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Ventilation-induced pulmonary edema, lung damage, and “volume trauma” (volume trauma)

Art., depending on the type of animal.
Transcapillary mechanical forces of comparable magnitude can be created when large tidal volumes and peak static inspiratory pressure are used in the treatment of a disease accompanied by inhomogeneous lung damage.
High blood pressure and blood flow can also be important evidence of lung damage.
MANAGEMENT OF PATIENTS
There is currently no detailed clinical information regarding the safe maximum peak and average alveolar pressure values ​​that can be used for a long time without damage to the alveoli or delayed lung healing.
It is clear that the recommendations should be individual in nature (see table 8.4).
Alveolar volumes and stresses in the areas of the damaged lung are undoubtedly different (see Fig.8.6).
The impact of the total pressure applied to the endotracheal tube should be evaluated in accordance with the extensibility and vulnerability of each area of ​​the lungs.
Although the experiment showed that maintaining a certain minimum transalveolar pressure at the end of exhalation enhances the pre-existing damage to the alveoli, this phenomenon on the human body has not yet been demonstrated.
TABLE 8.5
CONTRAINDICATIONS FOR ACCEPTABLE HYPERCAPNIA
Increased intracranial pressure
Severe cardiovascular disorders
Severe pulmonary hypertension
Deep metabolic acidosis
Further, everyone agrees with the conclusion that as soon as the opening of the alveoli is achieved, a further increase in PDKV is probably useless or even harmful.
Thus, experts disagree on what to consider as the optimal treatment for the first few days of the disease: the use of the smallest PDKV, capable of ensuring adequate gas exchange, or the creation of some minimal alveolar pressure at the end of exhalation.
Some knowledgeable researchers continue to advocate for periodic use of high-pressure inflations in order to draw unstable areas of the lungs into ventilation, particularly when small tidal volumes (less than 4-5 ml / kg) are used or when high-frequency mechanical ventilation is used.
Later, during the course of the disease, PEEP should be excluded, especially if it is not possible to identify the bending region on the “volume - pressure” curve of the respiratory system.
Since elongation depends on tidal volume, the choice of the appropriate VT depends on the level of PEEP and vice versa.
There is no general opinion on the effect of vascular pressure, changes in patient position, infection, oxygen concentration in the inhaled gas, and other clinical variables on the frequency or intensity of lung damage caused by mechanical ventilation.
Raising PaCO2 to a level above normal (tolerable hypercapnia) seems to be an effective strategy for limiting inspiratory pressure (see chapter 24, “Oxygen deficiency”).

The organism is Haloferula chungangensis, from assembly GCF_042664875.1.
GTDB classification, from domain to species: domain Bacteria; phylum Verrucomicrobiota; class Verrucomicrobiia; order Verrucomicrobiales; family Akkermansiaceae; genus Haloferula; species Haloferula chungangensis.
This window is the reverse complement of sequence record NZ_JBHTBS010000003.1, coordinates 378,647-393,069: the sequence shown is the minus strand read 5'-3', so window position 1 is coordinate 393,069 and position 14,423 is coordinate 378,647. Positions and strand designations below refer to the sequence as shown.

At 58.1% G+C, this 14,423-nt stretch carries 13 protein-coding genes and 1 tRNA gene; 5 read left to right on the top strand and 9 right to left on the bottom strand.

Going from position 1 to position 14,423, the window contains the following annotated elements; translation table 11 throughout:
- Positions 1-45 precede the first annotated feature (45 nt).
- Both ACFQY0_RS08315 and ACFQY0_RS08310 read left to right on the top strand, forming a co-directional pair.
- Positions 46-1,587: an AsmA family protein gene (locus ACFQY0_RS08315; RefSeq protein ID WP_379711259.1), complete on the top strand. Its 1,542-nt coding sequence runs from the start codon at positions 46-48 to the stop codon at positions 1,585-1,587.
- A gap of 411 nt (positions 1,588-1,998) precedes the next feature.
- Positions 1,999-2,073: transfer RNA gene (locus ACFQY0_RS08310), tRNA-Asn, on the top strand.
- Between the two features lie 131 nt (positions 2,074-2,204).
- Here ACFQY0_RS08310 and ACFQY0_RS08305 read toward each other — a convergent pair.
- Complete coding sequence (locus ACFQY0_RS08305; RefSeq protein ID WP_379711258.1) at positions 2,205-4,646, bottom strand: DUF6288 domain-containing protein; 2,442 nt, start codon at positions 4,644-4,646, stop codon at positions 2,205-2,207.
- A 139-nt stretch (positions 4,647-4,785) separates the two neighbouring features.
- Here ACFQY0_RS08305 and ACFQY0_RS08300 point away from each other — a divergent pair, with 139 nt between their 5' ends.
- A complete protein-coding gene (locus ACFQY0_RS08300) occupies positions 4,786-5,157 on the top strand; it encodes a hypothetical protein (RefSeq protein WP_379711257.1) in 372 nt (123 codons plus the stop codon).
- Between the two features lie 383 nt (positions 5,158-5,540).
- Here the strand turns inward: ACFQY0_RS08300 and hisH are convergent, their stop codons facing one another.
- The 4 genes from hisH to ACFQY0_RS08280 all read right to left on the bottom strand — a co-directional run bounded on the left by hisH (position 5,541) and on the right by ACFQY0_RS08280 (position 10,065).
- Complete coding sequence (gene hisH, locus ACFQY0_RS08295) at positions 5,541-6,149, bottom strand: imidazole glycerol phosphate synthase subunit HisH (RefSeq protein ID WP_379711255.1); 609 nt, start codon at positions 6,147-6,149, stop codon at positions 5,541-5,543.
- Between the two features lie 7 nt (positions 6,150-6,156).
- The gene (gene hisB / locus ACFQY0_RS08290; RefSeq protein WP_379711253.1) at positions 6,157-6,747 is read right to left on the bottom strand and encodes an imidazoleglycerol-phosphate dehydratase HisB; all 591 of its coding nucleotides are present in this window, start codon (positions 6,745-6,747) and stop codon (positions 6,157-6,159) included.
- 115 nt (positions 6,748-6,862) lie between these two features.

The full effect of hypercapnia on such important indicators as gas exchange, hemodynamics, and tissue edema remains to be determined in the two situations in which this strategy is commonly used - with asthma and ARDS.
In addition, there are relative and absolute contraindications for using this technique (Table 8.5).
To achieve near-complete saturation of arterial blood with oxygen, an increased FiO2 value and high inspiratory airway pressure are often required.
Conditions (if they exist) under which it is possible without severe clinical consequences to lower arterial O2 saturation to values ​​less than normal are not yet established.
There is no unanimous opinion regarding the indicator of regional or general adequacy or inadequacy (dysoxia) of O2 delivery, which is most suitable for everyday clinical use.
Such combinations of O2 concentration and duration of their use, which cause significant lung damage, have not been firmly established for ARDS and can vary depending on the severity of the condition and individual sensitivity to hypoxia.
Similarly, there is still no detailed information regarding inspiratory pressure and injection rate, which are safe for long-term use, although numerous experimental data have been accumulated.
In the absence of reliable clinical data, some experienced clinicians increase lung capacity in an effort to minimize FiO2, while others prefer not to increase peak and mean pressure and PEEP in the airways, but to use higher respirable concentrations of O2.
With F, O2 levels below 0.7, limiting Paw to a “safe” level is usually more important than limiting FiO2.
It has not yet been precisely established whether the different methods for obtaining the same average pressure in the airways (such as PDKV and ventilation with an inverted ratio of inspiration and expiration) differ in risk and benefits.
The extent to which self-ventilation has advantages over controlled ventilation is also not yet clear. (Treatment of ARDS is discussed in detail in Chapter 24, Oxygenation Disorders.)
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Ventilation-induced pulmonary edema, lung damage, and “volume trauma” (volume trauma)

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